No doubt Santa provided Gladstone fishers with a few toys to try out this month and it looks like a busy month to get out on Central Queensland waters.
Changes in humidity are prevalent during the peak summer season and the scientific debate is wide open about the impact of barometric pressure on fishing activity. On the Gladstone reefs I have generally found my own rules about how the barometric pressures effects the fishing activity.
On days where humidity is high but the skies are clear, fish tend to be deeper and a little less active. You have to work harder to affect a strike but a small slower bait or lure action seems to do the trick. You will get fewer strikes if the jig or bait flicks wildly.
On days where barometric pressure is rising, the fish seem to be more active and strike more aggressively. They generally are found a little higher in the fishing table, often mid water and will attack moving baits or slowly trolled baits.
It is on the days where barometric pressure is dropping where the fish seem to be most active and hit baits and lures with speed. Aggressive bait or lure movements will often produce the most strikes.
Calliope River is providing some unexpected catches. Matthew Pryke did some hunting with lures from his kayak and pulled up two very respectable mangrove jacks, the largest was 44cm. He caught the fish late in the afternoon just as dusk was approaching.
Calliope is ideal for kayak fishing as the tides are usually manageable and the mangrove edges are perfect for a stealth attack. Good grunter have been caught in the deeper holes around the areas where mangrove trees hang into the water.
You can find these locations in the anabranches and the smaller tributaries of the Beecher section of the river.
The mosquitoes and sand flies have moved into the estuaries of the Narrows – probably because this area is fairly protected from the strong summer breezes. However, fishing reports of quality bream are still being recorded around Boat Creek and Ramsay’s Crossing. Crabbing in Graham Creek is still going strong and should continue to do so throughout the summer.
A good plan is to get into Graham Creek, drop your pots and then move back into the main harbour and fish the open islands like Diamantina, Quoin or Compigne.
Turtle Island has good structure all around it and is a good island to tackle first. I suggest you read the tides well and know where the rocks are before you fish here. On a good day you can even pick up some sweetlip and coral trout. The most common catch here is silver bream, and some are brutes.
Reports from Gladstone reefs were a little patchy last month. There has been some good catches but fishers are travelling further afield for them. Even the usually consistent North West areas are quiet, but good charter boat operators are putting clients onto good patches of sweetlip and nannygai.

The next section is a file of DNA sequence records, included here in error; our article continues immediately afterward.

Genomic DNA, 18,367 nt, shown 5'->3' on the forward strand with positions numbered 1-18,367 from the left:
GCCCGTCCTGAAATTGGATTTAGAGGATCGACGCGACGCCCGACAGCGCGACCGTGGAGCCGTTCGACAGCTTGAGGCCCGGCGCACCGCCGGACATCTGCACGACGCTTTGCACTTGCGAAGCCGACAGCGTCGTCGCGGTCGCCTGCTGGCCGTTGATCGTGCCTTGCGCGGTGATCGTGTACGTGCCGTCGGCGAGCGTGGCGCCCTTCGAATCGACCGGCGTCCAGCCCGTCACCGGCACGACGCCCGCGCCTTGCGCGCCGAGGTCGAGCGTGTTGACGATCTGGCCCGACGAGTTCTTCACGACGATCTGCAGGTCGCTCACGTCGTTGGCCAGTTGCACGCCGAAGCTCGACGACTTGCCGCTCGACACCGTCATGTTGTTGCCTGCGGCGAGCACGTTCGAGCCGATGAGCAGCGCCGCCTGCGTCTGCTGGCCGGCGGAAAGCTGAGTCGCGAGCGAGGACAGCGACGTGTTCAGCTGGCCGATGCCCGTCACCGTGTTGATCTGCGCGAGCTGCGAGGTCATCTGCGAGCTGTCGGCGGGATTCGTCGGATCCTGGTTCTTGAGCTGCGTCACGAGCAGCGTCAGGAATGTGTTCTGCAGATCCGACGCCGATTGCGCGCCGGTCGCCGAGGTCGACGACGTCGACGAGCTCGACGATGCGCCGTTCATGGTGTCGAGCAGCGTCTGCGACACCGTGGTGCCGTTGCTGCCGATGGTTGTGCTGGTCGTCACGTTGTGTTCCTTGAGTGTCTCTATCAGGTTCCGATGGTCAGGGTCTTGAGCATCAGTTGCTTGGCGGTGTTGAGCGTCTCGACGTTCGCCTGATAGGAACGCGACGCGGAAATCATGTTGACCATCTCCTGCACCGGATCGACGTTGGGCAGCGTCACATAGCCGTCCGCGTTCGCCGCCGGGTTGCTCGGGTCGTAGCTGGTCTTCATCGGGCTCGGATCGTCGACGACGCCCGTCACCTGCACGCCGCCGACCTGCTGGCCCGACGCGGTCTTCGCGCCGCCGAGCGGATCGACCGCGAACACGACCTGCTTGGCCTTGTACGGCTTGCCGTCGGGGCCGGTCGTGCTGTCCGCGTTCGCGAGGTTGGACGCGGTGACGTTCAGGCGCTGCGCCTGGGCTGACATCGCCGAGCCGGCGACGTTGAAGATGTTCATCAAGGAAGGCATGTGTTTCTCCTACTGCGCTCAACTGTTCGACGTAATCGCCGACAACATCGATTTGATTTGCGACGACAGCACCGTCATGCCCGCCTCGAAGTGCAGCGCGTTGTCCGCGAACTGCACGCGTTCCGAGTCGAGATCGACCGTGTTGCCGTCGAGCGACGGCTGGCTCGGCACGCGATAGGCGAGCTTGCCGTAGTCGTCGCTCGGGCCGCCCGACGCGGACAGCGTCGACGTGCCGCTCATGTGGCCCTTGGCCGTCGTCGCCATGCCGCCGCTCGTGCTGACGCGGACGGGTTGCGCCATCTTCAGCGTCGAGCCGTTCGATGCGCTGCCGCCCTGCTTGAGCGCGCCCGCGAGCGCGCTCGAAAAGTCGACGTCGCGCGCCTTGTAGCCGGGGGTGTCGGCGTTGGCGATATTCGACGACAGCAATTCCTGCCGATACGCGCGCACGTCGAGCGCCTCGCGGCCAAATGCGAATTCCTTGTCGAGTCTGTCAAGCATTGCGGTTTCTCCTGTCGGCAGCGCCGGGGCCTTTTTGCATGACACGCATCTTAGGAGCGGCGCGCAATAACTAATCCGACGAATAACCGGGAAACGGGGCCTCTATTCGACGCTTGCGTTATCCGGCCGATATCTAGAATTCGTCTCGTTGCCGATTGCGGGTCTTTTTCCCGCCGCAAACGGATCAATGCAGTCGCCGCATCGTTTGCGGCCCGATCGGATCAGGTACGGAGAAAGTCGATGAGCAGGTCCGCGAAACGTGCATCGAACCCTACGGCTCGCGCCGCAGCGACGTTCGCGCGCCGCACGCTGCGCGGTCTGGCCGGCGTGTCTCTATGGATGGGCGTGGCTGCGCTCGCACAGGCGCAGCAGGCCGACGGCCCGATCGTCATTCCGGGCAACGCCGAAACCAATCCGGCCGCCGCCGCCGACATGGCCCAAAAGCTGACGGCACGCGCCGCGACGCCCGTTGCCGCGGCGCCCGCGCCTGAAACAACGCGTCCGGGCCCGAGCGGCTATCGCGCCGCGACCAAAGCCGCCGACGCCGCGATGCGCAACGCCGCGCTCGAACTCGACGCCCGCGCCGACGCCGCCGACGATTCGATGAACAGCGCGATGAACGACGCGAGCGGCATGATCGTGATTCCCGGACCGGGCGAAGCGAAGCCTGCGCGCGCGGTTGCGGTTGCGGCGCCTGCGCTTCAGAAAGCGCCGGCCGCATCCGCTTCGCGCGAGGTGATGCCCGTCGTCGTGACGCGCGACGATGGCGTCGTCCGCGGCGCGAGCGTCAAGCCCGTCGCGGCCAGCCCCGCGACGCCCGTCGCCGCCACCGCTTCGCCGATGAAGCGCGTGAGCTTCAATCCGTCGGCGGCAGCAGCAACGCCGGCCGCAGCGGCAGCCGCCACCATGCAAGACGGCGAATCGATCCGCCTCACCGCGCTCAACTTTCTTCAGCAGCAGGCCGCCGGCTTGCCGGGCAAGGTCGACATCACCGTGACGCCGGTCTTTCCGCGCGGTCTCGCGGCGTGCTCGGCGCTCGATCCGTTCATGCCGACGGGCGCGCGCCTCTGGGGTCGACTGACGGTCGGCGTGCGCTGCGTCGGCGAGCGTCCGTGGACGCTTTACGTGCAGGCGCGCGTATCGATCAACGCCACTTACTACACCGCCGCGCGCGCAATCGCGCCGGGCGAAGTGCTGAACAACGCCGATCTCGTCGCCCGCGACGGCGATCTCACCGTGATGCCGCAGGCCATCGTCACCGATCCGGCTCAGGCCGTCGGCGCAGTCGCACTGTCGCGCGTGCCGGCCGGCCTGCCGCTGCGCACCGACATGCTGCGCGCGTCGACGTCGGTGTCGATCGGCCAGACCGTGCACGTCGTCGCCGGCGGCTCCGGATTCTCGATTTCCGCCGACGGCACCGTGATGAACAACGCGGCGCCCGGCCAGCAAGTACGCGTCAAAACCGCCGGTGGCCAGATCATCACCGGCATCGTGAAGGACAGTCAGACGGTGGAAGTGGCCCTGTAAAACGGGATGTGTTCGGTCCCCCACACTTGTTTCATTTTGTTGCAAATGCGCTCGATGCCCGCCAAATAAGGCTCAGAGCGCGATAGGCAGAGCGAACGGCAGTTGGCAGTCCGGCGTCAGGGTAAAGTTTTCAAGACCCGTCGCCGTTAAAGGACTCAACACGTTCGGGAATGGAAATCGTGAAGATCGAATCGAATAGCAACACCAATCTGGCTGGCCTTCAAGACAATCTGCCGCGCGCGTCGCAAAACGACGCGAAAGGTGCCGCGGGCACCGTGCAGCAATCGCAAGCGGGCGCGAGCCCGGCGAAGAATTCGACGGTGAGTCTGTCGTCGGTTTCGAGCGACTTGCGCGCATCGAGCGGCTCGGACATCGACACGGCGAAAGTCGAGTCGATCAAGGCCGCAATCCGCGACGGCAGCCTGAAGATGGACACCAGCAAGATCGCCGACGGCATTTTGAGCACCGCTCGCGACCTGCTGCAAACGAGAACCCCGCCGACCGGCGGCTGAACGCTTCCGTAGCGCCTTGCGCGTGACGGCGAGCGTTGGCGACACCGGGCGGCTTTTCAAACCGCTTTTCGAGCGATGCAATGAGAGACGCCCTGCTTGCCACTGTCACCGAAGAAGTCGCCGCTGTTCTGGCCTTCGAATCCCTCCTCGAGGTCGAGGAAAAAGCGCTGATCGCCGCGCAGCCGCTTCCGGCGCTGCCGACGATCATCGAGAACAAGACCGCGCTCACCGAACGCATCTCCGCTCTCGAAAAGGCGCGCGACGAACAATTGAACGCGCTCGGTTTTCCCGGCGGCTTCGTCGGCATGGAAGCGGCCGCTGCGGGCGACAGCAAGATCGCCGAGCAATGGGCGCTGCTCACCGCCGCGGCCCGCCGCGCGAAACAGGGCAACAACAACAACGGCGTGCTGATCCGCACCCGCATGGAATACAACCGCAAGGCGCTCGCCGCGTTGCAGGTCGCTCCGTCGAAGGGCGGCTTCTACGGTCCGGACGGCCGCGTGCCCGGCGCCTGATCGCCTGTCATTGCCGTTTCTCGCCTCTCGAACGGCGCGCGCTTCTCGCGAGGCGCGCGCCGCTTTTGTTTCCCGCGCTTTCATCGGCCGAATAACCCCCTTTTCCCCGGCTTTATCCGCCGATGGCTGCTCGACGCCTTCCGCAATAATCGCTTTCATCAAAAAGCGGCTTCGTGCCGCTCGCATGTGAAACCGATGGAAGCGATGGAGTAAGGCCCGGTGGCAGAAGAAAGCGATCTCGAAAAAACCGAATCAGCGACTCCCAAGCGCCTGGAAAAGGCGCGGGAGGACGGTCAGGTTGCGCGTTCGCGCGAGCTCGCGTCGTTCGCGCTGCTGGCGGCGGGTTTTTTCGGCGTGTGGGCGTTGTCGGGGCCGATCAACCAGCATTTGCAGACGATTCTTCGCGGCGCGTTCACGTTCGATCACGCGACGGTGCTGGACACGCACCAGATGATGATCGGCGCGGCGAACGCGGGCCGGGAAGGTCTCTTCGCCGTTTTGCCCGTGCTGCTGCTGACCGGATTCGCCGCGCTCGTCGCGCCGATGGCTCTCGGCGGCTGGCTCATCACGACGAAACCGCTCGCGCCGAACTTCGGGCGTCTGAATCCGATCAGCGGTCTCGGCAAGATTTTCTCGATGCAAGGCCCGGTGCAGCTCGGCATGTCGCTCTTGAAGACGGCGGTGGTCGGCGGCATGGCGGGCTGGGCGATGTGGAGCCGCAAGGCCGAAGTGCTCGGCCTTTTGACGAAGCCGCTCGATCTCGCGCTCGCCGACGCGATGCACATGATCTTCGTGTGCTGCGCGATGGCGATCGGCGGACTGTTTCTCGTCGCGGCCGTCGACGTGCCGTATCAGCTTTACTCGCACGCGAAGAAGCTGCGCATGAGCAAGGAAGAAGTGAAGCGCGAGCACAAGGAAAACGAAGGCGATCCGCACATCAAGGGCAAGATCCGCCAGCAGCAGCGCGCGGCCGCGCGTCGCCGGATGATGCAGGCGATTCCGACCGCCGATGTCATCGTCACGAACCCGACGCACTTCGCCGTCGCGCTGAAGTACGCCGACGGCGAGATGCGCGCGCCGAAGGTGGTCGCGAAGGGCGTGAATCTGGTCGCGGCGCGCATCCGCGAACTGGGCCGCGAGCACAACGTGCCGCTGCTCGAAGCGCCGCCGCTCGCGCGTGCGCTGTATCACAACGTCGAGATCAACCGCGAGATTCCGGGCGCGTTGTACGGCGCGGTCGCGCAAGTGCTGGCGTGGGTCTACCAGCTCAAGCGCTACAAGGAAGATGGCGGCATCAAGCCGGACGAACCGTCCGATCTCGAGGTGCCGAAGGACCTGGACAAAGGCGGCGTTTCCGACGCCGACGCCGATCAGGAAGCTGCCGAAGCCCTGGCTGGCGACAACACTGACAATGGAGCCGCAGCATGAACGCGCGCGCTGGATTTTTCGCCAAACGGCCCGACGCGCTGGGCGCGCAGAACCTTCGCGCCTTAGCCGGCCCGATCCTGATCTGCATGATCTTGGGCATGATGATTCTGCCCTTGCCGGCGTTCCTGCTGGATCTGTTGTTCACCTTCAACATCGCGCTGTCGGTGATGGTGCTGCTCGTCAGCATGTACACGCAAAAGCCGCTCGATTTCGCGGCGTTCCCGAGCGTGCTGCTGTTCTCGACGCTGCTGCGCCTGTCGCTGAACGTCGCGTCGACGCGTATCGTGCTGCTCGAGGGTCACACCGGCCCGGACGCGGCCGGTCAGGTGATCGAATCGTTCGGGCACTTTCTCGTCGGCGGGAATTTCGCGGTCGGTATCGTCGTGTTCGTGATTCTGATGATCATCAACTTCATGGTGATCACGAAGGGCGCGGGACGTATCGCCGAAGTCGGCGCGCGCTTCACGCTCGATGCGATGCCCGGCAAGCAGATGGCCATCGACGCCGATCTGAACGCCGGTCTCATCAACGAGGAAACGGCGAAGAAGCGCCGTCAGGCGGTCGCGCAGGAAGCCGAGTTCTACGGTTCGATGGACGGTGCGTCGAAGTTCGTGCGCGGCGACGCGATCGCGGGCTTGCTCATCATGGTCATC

It is a positive move that fuel prices are gradually coming down, at least for a while. It might be just the incentive local fishers need to explore the wider reefs.
There is still Spanish mackerel being caught but mostly on trolled lures while fishers are travelling between spots. I have a confirmed report of a small marlin being caught just north-west of The Biralee wreck. Unfortunately the fish wouldn’t cooperate for a photo and busted off right at the side of the boat.
The usual shoals have been a little quiet last month so here’s hoping that only means they are getting bigger for this month’s reef trips.
Cania Dam is not only a nice place to holiday but is coming into its own as a top bass location. On a recent trip, Cita Davis managed to hook onto a top little specimen while trolling with spinner baits.
Cania Dam is located just outside Monto and is stocked with golden perch, silver perch and Australian bass. But Cania’s real drawcard is saratoga. Initially stocked with only 200 individuals, the toga bred to a population where they are easily targeted and caught.
The second annual Ladies Barra comp held recently at Awoonga Dam provided some good catches of barra. Jodie Diefenbach managed to top the leader board with two catches of 95cm and 83cm. She caught these brutes while drifting over weed using blue squidgies. Barbara van der Lelie managed to hook onto an 87cm horse.
This competition is only just starting out but if ever there was a recipe for a fun weekend, organiser Bev Cheffins has it well and truly covered. The competition was intense, but everyone enjoyed participating.
I was lucky to be invited to attend their presentation evening for a short while. Men are relegated to slave status in the all-ladies competition. Their role is to drive the boats, take the photographs and generally be on hand when required. I gather no men were complaining about this either.
However the fishing is strictly ladies only and they take it very seriously, as do their sponsors. The sponsor list is extensive with an impressive array of fabulous prizes.
The Ladies Only competition is held early November each year and should be on every fun-loving fishers calendar. Check out the details and the results of past competitions on www.ladyfishers.com.au .Reads: 4004